Integrated bird monitoring and avian community sampling: Using new technologies to obtain information on cryptic and nocturnal bird species (2013-2014)
Goals and Objectives
A focus on all-birds conservation has become a central theme in the planning and evaluation framework of the
habitat Joint Ventures but data deficiencies currently impede realizing this goal for many species. Field-based
sampling at large spatial scales is costly because it usually requires large work crews and substantial
logistical support; thus, it is common for such efforts to endeavor to record information on many species
during a single site visit. Since species differ in their breeding habits and the seasonal timing of these activities,
they are not all available to be detected by sampling efforts at the same time of day or within the same
seasonal period. Furthermore, some species exhibit cryptic behaviors (e.g. several marsh bird species), while
other species are primarily active at night, a time when virtually no avian surveys occur. For most bird species
the primary means of detection is aural identification by song or call. Recent advances in technology have
made it logistically feasible to collect survey information using autonomous recording units (ARUs). By
recording at locations over several days at different times of day, the amount and quality of data collected
increases dramatically with little or no additional increase in operational costs. This project proposes to deploy
ARUs over a large spatial scale to (1) garner information on the distribution of cryptic and nocturnal species
within the Prairie Habitat Joint Venture delivery area, (2) sample different habitat types to enable linking species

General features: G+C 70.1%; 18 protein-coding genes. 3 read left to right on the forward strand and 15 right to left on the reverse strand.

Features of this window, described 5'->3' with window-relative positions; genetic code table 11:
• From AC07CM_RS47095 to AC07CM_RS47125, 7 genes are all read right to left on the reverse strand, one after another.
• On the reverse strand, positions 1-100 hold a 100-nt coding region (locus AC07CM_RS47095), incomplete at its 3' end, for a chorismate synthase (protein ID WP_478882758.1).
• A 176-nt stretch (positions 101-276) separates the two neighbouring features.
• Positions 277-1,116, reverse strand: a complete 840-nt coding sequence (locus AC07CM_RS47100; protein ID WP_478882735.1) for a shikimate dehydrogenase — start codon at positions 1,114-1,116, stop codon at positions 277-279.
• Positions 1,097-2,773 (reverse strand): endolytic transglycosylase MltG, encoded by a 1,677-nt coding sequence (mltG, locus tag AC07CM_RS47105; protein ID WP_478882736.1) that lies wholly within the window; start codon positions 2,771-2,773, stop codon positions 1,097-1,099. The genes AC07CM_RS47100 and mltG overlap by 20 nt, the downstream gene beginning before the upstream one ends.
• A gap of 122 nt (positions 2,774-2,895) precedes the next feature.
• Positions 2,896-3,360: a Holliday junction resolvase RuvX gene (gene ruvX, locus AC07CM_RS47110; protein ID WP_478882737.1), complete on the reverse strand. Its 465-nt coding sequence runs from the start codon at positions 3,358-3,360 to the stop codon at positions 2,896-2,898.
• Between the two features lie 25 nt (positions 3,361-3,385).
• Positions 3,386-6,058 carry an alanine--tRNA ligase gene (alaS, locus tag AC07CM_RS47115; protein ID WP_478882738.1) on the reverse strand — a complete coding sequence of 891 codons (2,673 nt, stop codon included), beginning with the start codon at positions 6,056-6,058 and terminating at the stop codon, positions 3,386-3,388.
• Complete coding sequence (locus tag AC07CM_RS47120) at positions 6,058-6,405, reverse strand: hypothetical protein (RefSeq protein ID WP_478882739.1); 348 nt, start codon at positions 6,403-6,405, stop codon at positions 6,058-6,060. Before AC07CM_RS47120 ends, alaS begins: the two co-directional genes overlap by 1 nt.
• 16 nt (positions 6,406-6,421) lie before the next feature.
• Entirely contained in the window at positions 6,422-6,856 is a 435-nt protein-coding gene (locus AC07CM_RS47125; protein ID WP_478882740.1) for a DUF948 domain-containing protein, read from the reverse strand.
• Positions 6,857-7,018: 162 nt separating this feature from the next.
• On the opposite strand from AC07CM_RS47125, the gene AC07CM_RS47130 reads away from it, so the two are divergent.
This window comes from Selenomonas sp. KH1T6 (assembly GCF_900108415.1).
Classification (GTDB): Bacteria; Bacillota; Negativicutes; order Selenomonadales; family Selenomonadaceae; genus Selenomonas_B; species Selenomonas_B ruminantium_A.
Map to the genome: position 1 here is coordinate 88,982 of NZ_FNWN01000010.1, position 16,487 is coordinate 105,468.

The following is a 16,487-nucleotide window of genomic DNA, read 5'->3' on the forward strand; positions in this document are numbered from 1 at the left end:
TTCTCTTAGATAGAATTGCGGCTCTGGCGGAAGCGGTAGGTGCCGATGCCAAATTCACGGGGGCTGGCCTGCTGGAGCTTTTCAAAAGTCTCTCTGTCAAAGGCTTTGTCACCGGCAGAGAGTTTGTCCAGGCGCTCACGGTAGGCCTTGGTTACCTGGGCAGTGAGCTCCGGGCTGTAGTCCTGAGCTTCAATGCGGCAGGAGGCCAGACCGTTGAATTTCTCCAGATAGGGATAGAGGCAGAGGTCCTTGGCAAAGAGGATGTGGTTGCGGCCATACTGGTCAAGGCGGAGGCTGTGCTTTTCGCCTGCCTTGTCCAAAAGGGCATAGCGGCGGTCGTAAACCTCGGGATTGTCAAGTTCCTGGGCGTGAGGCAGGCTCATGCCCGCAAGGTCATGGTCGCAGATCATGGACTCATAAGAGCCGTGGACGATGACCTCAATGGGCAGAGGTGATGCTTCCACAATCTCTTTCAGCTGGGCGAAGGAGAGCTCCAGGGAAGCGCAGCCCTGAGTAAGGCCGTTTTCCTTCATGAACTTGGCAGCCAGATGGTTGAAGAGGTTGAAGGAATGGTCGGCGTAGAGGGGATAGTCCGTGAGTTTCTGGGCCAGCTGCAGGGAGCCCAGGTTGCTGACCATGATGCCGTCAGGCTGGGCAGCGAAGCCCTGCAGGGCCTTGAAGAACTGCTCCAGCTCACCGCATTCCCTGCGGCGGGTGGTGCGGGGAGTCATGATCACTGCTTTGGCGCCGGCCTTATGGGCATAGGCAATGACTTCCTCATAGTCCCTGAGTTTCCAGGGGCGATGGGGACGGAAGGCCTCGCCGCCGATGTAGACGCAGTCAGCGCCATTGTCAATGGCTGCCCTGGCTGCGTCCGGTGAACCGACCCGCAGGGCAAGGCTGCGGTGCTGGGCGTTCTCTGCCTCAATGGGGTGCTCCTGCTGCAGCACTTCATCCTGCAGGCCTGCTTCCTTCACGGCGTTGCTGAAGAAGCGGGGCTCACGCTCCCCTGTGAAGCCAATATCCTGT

distribution to landscape characteristics, and (3) investigate seasonal and diurnal activity patterns to make
recommendations on optimizing the operational use of ARUs for bird monitoring.
Specific Habitat Products/Results Supported by WHC’s Contributions
Development of spatially-explicit DSS models for non-waterfowl species of migratory birds.
Benefits to Waterfowl, Wetlands-Associated Species, and/or Other Wildlife
The PHJV is committed to the concept of incorporating all-bird conservation into their planning and evaluation
framework, but current data deficiencies impede this goal.
Relevance to Habitat Planning, Decision Making and/or Management
This project is specifically aimed to improve conservation-related decision making at the Joint Venture-level; the
agencies that will benefit from the project include but are not limited to: Canadian Wildlife Service/Environment
Canada, Ducks Unlimited Canada, Alberta Sustainable Resource Development, Wildlife Habitat Canada,
Saskatchewan Watershed Authority, Manitoba Conservation, Manitoba Habitat Heritage Corporation, and
Saskatchewan Environment. An evaluation and performance of the PHJV noted that more attention need be
directed to birds other than waterfowl; this project directly addresses this priority. Information that emanates
from this project will directly influence habitat conservation planning and management by enabling the
development of spatially-explicit DSS models for non-waterfowl species of birds with the PHJV delivery area.
This project will take place at several sites within the PHJV delivery area to ensure that representative sampling
is achieved. The majority of land within these study sites is privately-owned, so access to migratory bird hunting
is controlled by landowner discretion; in Prairie Canada, most landowner permit access to hunters of migratory
For more information on this project, please contact Dr. Kiel Drake, Biologist and Program Manager, Bird Studies
Canada, Saskatoon, SK.